Rockey, 59 and the Republican nominee, was born well before the collapse of the steel industry and witnessed it firsthand as he grew up in the North Side. Now an Ohio Township resident, his campaign is focused heavily on jobs and his pledge to visit companies nationwide to try to get them to bring employment to the region.

Innamorato, 37, the Democrat, was born around the time steel faltered, and entered adulthood as the ‘eds and meds’ boom took off. She moved into burgeoning Lawrenceville in the 2010s and is part of a relatively new political class that does not view the region primarily through the lens of its industrial past. Her campaign is more focused on social services, addressing inequities and housing.

What started as a seven-candidate free-for-all in the spring is coming to an end. Allegheny County will elect a new county executive, its first since 2011, when voters choose between Innamorato and Rockey on Nov. 7.

Several million dollars have been spent by those seeking the office this year. Two longtime stalwarts of local government — county Treasurer John Weinstein and Pittsburgh Controller Michael Lamb — gave up lower offices to try, and fail, to ascend to the post. 

An Innamorato win would take the local progressive movement to new heights, its first countywide General Election victory, and mark the sixth consecutive county executive election won by Democrats.

A Rockey win could validate his campaign message that county voters are largely moderate, and the progressive left has gone further than they are comfortable with. It would prove what some had begun to doubt, that a certain kind of Republican candidate can still win here. The last Republican county executive was Jim Roddey, elected in 1999.

Top: Joe Rockey at an August campaign event at the South Side V.F.W. Bottom: Sara Innamorato at a party following a special election in September at an Etna gastropub. (Photos by Stephanie Strasburg/PublicSource)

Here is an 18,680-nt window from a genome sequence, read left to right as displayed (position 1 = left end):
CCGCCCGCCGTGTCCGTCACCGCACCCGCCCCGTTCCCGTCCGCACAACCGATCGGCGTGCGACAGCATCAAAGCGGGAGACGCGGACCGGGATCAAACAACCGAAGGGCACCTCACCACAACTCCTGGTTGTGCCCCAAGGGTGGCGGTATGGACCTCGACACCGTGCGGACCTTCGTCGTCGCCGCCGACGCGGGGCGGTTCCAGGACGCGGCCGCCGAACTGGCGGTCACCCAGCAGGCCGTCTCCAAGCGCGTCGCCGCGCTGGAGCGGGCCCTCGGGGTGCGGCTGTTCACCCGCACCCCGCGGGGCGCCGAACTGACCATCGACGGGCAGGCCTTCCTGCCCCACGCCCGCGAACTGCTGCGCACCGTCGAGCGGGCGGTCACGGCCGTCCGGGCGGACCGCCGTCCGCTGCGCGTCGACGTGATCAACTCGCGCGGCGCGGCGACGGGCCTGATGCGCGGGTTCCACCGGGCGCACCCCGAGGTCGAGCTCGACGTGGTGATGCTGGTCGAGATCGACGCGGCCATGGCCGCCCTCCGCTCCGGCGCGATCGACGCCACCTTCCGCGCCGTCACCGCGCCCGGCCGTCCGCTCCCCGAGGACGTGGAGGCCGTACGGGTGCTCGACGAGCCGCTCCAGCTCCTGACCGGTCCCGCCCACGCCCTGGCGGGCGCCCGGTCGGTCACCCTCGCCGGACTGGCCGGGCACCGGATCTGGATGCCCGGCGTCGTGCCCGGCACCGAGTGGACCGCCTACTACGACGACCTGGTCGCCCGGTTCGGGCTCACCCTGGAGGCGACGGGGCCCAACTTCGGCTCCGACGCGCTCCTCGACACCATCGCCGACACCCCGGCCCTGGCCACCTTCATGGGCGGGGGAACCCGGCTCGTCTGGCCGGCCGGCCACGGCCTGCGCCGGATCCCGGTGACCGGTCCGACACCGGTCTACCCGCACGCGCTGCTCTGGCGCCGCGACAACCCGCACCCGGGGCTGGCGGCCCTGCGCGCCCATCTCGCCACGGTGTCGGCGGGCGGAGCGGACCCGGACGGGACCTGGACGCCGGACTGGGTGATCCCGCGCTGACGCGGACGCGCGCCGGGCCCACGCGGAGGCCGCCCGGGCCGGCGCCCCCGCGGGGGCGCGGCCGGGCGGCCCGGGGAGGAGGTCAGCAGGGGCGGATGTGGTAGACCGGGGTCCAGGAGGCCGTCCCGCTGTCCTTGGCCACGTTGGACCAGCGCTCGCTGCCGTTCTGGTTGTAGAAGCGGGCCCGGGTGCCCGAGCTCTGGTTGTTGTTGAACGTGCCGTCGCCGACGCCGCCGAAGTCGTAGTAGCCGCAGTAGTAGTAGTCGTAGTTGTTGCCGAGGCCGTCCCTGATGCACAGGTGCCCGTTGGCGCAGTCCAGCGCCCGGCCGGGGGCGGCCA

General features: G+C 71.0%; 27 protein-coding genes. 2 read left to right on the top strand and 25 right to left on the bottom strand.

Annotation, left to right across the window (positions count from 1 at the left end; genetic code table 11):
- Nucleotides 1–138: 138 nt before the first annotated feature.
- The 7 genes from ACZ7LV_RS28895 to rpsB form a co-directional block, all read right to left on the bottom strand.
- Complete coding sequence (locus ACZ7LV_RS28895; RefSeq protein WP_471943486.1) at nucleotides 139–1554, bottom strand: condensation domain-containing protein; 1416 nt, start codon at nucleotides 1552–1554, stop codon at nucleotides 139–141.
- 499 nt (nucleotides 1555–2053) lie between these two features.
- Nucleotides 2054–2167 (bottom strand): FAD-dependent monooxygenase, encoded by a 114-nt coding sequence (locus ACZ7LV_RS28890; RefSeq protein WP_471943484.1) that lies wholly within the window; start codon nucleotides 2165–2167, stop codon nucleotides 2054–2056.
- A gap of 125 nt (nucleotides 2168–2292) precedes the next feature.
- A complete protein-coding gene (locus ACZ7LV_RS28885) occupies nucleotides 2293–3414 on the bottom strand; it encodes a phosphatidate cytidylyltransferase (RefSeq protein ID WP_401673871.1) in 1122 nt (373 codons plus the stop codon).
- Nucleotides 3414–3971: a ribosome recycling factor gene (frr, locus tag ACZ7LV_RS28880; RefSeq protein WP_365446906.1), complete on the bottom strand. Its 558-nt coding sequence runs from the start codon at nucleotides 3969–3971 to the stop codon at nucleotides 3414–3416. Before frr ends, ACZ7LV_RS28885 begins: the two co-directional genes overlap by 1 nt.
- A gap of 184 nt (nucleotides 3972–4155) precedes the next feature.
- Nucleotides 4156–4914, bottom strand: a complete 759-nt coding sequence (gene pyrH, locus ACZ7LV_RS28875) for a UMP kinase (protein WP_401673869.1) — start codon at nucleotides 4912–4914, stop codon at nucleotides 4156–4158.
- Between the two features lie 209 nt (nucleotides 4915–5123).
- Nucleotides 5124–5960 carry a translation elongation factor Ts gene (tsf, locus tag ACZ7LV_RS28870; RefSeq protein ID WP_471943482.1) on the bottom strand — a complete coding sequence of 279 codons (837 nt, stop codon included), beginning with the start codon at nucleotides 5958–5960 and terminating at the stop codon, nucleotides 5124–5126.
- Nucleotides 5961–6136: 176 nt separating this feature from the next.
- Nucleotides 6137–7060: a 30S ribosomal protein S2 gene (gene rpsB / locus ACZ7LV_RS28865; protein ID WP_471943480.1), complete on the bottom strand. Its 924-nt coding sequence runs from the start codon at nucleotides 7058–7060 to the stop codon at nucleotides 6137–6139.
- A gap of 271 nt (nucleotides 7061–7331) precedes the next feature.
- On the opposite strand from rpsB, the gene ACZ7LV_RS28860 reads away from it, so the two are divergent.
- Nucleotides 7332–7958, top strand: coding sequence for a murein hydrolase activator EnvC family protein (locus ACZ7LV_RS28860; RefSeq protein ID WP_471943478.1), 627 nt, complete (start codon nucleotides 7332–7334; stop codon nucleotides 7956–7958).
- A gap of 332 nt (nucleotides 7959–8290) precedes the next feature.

Who are Innamorato and Rockey?

The two candidates cut drastically different paths to this moment, but they share at least one meaningful similarity. Both try to convey a populist message by recounting their upbringing in less-than-ideal circumstances. Innamorato frequently talks about losing her father to the opioid epidemic at a young age, and Rockey often talks about growing up in a home dependent on food stamps.

Innamorato entered politics five years ago. A surprising state House election win in 2018, while she was a member of the Democratic Socialists of America, put her on the map, and her stature grew quickly among the local political crowd. In the House, she formed a political bond with Summer Lee (also elected in 2018 and now in Congress) and Ed Gainey, who became Pittsburgh’s mayor in 2022. 

She became the progressives’ choice for executive in a crowded primary field, a show of strength when progressive disunity likely would have led to a moderate Democratic nominee.

Left to right: Sara Innamorato and Joe Rockey. (Photos by Stephanie Strasburg/PublicSource)

Rockey is new to the political arena, at least as a candidate. This is his first run for any office, and records show a limited history of donating to candidates. He announced his campaign early this year and enjoyed an uncontested primary and the undivided support of the county party. 

He recently retired from a career as a PNC executive. He said in an August interview that local GOP strategist Mike DeVanney is a longtime friend of his and helped convince him to run after he retired.

What’s at stake?

The county government is sprawling and influential in a number of areas:

  • Its Department of Human Services is one of the largest in the state.
  • The executive is responsible for the county jail, which houses more than 1,000 incarcerated people at any time and has been under much scrutiny in recent years after a string of deaths in the facility.
  • The county regulates industrial polluters and levies fines against them.
  • The county administers elections and the executive sits on the Board of Elections — deciding its partisan majority — which is responsible for certifying the county’s votes.
  • The next executive will inherit a property assessment system called ‘broken’ by many, the subject of litigation and possibly the source of inequities and unfair taxation.
  • The executive appoints members of dozens of influential boards and commissions that set policy for the region.
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